The infographic, on which USC partnered with the Human Rights Campaign and the National Gay and Lesbian Task Force, "highlights some of the unique challenges and mental health risks faced by homeless LGBT youth, in addition to some of the solutions being implemented by homelessness non-profits, federal agencies, and LGBT advocacy organizations."
Today would have been the 100th birthday of British mathematician Alan Turing, the pioneer of modern computing who helped the Allies win World War II by breaking the Nazi Enigma code and who was repaid by being driven to an early death for being homosexual. Winston Churchill said he should have received a peerage.
The above clip from the movie Breaking the Code shows Derek Jacobi as Turing explaining the Turing Machine, a conceptual precursor to digital computing. I hasten to point out that Jacobi's stutter is entirely put-on for his performance, since Turing stuttered. This was not the first stutterer played by Jacobi, whose twitching, stammering Roman emperor in the title role of I, Claudius 35 years ago made him a star. Some people thought that Jacobi himself had a stutter. A fan once approached him and told him how wonderful she thought it was that someone with his disability was able to find employment as an actor.
Back to Turing. In celebration of his centenary, Google changed its logo today to a puzzle inspired by Turing:
The following video shows how to solve Alan Turing's Google Doodle.
Regnerus is well known for his ultra-conservative ideology and the paper was funded by the Witherspoon Institute and the Bradley Foundation - two groups commonly known for their support of conservative causes. The Witherspoon Institute also has ties to the Family Research Council, NOM, and ultra-conservative Catholic groups like Opus Dei.
Key problems with the “New Family Structures Study” include:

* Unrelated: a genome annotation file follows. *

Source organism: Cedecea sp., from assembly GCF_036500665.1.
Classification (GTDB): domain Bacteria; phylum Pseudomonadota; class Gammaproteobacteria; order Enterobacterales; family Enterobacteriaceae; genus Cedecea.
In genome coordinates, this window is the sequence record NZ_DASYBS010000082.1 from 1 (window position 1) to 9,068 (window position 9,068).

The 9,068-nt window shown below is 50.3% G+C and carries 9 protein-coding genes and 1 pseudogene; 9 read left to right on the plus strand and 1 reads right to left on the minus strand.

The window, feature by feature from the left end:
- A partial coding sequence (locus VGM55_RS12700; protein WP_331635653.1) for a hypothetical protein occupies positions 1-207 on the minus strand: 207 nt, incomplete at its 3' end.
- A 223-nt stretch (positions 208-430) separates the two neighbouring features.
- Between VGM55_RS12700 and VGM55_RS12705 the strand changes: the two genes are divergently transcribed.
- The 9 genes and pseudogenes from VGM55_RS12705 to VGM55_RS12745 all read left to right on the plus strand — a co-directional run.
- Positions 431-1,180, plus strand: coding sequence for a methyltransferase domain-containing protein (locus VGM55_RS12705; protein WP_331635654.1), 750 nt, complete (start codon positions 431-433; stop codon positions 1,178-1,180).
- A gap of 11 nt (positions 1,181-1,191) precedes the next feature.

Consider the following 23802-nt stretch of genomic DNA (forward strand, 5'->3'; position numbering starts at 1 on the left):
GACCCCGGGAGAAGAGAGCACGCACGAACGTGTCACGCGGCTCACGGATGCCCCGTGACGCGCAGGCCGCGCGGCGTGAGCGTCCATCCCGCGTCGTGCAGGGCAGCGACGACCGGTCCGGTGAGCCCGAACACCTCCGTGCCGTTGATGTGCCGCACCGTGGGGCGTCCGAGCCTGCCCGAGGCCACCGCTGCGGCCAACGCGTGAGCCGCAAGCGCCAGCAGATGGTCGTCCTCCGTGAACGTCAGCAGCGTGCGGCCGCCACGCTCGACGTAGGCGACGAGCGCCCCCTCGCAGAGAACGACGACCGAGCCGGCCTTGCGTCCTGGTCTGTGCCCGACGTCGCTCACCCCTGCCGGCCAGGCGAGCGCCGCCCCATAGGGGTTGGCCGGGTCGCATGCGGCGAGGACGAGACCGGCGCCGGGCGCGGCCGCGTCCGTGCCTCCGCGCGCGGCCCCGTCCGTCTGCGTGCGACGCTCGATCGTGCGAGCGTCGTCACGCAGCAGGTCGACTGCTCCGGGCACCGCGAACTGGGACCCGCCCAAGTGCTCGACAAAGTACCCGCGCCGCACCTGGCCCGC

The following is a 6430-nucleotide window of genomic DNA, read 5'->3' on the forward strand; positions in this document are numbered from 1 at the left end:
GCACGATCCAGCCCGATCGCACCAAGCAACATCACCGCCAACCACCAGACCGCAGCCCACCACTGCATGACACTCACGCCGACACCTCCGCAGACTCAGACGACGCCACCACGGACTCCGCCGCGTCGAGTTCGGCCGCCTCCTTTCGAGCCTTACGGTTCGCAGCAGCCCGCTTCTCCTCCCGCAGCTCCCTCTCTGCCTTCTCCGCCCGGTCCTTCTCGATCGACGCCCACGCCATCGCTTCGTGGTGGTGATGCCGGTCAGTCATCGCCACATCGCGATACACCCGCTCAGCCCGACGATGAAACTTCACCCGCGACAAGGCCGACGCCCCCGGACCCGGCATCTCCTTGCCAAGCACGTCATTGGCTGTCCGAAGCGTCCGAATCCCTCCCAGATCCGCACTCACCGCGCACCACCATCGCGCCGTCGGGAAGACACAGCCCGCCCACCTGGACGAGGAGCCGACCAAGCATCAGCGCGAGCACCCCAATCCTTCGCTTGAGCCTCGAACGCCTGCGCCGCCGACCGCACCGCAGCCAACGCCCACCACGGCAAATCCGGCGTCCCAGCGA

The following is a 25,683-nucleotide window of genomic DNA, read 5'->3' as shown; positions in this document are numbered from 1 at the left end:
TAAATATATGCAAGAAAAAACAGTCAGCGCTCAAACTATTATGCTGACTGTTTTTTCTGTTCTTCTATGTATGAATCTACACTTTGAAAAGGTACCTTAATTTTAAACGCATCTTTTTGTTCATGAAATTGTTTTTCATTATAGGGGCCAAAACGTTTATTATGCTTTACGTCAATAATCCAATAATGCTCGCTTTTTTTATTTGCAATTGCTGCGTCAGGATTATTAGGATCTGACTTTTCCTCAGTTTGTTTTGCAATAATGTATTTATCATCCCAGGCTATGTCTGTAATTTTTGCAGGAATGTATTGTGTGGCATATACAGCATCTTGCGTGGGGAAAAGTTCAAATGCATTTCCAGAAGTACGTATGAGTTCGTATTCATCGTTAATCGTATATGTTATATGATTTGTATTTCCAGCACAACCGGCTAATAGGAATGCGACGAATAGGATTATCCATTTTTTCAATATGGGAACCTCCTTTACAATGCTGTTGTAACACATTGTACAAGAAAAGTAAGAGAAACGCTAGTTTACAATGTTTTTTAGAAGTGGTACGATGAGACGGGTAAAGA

- The paper is fundamentally flawed and intentionally misleading. It doesn’t even measure what it claims to be measuring.
- Given its fundamental flaws and ideological agenda, it’s not surprising that the paper doesn’t match the 30 years of solid scientific research on gay and lesbian parents and families.
- In addition, the paper’s flaws highlight the disconnect between its claims about gay parents and the lived experiences of 2 million children in this country being raised by LGBT parents.
- The paper fails to consider the impact of family arrangement or family transitions on children, invalidating any attempt on its part to assess the impact of sexual orientation on parenting.
As HRC notes, the claims by Regnerus contradict the positions of groups like the American Psychological Association, the American Academy of Pediatrics, and the National Association of Social Workers, all of which state that gay and lesbian parents make good parents. Follow the link above for more details.
Update: Wayne Besen weighs in.
(Hat tip: Box Turtle Bulletin)
Rachel Maddow on Wednesday interviewed Gabriel Arana of The American Prospect, who last week published the story, "My So-Called Ex-Gay Life," subtitled "A deep look at the fringe movement that just lost its only shred of scientific support." That support was a 2001 study by Dr. Robert Spitzer, who now says he was wrong and regrets publishing it. So PFOX and their fellow "ex-gay" zealots have nothing left to lean on but their junk science.
The Atlantic is running an article called Are Straight People Born That Way? While there has been a long argument over whether people are born gay or choose to be gay asks is there is any evidence that people are born straight? This can be hard to prove since babies do not show arousal by sexual scenarios. The question becomes do very young children show patterns that allow you to predict their eventual sexual orientation? This seems rather obvious. They go on to note: